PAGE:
It’s a frustrating feeling to sense hopeful glimpses of future genius, only to have your expectations dashed when you realise what you’re listening to is merely mediocre, at best adequate.
So is the story with this debut album from Scot nu-country acoustic botherer James Yorkston. While his upbringing in the self-confessed ‘make-your-own-music’ desolation of a small village in Fife has undoubtedly shaped the rich and beautifully arranged nature of ‘Moving Up Country’, it’s a double-edged sword.
Because, lost in the tranquil splendour of Scotland, the final results are earnest, definitely, but just a little too nice, whimsical and, ultimately, largely forgettable.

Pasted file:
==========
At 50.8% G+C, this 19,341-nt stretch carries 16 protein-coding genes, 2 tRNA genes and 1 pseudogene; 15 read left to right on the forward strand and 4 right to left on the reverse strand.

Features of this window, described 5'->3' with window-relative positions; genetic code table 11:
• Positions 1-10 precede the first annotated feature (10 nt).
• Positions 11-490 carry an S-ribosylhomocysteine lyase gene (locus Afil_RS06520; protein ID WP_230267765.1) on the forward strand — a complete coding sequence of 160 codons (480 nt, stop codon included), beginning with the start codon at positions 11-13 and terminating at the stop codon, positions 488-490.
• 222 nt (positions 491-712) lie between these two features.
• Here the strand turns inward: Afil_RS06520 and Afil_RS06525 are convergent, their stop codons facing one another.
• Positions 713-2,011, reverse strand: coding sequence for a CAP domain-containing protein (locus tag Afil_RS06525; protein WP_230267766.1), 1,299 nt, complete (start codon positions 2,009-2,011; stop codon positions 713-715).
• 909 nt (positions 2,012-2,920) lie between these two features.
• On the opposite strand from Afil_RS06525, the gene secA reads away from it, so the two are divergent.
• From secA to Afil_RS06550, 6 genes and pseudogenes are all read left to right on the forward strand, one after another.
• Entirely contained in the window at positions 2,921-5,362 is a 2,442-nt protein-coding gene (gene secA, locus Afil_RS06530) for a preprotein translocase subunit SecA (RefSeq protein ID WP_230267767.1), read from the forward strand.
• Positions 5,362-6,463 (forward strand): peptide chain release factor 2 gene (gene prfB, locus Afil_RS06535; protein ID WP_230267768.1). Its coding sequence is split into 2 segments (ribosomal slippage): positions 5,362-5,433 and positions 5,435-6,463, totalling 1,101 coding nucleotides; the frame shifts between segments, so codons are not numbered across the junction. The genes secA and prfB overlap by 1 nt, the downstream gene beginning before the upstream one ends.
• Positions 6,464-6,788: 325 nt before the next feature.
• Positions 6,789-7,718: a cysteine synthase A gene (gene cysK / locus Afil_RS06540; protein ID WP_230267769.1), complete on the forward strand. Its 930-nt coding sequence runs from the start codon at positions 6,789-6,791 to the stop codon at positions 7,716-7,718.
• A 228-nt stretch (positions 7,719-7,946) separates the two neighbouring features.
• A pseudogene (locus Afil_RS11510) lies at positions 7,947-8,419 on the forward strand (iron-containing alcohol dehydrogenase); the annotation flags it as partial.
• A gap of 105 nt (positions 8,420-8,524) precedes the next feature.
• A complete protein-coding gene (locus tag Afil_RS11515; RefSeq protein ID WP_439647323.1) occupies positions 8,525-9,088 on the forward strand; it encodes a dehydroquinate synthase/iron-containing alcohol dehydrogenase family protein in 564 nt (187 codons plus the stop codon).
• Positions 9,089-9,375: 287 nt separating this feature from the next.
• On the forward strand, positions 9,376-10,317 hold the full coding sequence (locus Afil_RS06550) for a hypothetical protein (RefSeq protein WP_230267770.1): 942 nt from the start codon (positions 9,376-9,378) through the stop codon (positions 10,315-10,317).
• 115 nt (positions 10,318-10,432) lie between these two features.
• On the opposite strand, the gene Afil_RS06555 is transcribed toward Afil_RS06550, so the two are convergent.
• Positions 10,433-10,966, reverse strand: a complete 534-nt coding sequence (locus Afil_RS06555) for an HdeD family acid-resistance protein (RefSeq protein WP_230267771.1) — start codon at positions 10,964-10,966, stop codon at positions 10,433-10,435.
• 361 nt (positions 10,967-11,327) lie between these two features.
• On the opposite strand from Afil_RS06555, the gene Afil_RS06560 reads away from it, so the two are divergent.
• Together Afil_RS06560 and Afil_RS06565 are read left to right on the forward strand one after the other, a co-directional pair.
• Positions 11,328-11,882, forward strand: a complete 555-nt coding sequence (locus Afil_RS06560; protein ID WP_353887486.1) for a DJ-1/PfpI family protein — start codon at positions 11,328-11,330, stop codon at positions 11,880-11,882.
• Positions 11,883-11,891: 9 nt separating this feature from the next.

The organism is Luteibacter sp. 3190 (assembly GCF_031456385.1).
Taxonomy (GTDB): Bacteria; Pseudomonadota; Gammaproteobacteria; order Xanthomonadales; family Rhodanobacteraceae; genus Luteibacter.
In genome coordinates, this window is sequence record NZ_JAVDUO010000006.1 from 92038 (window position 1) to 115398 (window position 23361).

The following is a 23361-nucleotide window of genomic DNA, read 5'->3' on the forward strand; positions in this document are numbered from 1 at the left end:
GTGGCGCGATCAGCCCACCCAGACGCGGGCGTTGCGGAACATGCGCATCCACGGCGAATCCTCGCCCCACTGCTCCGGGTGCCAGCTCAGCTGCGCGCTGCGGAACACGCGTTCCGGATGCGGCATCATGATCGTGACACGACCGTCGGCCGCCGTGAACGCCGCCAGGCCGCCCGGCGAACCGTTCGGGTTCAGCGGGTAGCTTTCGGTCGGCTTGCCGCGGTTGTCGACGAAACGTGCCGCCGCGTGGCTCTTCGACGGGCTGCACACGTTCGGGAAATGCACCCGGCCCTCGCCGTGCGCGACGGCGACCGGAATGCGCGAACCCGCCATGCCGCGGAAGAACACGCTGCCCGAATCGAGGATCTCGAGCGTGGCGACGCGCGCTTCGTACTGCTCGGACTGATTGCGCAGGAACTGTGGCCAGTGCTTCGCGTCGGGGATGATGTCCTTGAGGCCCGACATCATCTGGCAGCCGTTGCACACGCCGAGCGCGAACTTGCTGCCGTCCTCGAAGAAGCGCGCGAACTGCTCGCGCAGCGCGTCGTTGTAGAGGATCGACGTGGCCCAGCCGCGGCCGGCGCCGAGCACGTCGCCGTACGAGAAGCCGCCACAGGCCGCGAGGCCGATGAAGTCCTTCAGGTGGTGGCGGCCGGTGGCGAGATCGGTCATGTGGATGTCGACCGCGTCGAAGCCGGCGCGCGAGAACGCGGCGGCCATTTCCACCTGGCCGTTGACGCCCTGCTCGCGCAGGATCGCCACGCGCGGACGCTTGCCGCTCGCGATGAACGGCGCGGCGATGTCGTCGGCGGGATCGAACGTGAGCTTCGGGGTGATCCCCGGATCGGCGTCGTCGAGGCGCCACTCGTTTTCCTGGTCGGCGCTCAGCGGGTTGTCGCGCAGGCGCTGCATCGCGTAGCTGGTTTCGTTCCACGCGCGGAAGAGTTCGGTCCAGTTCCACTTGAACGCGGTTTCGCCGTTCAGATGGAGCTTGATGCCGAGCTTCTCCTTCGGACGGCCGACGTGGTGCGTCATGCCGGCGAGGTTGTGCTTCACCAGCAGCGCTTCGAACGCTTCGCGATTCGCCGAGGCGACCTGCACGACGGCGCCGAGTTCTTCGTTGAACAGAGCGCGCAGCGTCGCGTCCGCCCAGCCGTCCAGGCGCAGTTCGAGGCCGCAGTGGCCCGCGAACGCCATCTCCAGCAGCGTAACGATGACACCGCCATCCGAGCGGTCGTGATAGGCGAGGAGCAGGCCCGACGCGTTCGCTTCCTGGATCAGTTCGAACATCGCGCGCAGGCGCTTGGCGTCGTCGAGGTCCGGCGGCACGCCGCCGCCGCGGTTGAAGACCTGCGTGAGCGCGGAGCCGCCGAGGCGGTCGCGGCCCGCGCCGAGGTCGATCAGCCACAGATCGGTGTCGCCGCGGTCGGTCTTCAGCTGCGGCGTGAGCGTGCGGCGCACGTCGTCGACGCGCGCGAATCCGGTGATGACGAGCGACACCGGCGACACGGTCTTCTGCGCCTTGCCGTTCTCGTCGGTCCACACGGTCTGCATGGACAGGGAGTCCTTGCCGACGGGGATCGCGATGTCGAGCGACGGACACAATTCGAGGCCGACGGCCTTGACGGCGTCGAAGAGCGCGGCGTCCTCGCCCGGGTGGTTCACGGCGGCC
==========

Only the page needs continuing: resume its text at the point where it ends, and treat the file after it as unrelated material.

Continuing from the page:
Unlike the way that coming from Southport (instead of the US of A) was a positive influence on Gomez’s career, James Yorkston’s critics would almost certainly be queuing for, ahem, a country mile to sing gibbering praise, if only he had been born on the other side of the Atlantic.
Unfortunately ‘Moving Up Country’ lacks the magic on show from darker American peers like Smog or Will Oldham, and has none of the inspired quirkiness that sets apart the finger-picking eclectic wares of fellow Gaelic troupe Gorky’s Zygotic Mynci.
Still, expect to see James on the next Reindeer Section album anyhow, seeing as he’s Scottish and indie and all.
5Adam Anonymous's Score